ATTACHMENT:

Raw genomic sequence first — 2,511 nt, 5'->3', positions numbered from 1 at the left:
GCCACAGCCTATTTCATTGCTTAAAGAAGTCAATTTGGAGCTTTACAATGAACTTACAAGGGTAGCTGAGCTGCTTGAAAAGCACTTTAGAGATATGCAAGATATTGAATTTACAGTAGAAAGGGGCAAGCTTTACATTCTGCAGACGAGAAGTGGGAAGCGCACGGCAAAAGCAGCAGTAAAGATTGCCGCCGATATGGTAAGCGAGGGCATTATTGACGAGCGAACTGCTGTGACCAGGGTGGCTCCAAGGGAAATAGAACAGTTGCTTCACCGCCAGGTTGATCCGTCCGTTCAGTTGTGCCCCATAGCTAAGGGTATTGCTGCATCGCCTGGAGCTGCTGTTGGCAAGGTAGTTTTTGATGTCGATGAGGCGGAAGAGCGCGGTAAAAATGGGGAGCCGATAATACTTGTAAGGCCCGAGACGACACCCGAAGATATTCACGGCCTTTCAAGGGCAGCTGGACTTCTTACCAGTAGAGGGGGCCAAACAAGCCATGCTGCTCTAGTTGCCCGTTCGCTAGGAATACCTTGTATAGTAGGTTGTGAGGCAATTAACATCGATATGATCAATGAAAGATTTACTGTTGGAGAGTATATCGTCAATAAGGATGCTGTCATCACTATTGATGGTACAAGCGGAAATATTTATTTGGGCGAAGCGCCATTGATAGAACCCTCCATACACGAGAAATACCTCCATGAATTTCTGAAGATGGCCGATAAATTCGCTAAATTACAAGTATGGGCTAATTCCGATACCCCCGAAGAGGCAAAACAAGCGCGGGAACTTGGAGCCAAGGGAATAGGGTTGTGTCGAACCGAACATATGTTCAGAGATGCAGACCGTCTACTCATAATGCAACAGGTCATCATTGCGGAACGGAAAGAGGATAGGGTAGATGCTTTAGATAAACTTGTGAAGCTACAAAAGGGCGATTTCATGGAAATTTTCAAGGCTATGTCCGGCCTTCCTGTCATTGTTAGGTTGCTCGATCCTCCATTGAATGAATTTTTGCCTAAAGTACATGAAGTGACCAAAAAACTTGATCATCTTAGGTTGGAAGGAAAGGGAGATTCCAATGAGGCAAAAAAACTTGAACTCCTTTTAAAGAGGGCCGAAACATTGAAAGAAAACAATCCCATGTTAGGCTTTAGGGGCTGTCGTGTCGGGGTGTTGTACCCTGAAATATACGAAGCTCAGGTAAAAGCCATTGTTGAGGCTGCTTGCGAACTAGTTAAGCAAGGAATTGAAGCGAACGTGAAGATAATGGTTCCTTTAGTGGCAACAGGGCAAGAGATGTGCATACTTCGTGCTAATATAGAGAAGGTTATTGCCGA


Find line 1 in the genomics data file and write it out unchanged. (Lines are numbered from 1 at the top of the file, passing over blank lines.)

Raw genomic sequence first — 2,511 nt, 5'->3', positions numbered from 1 at the left: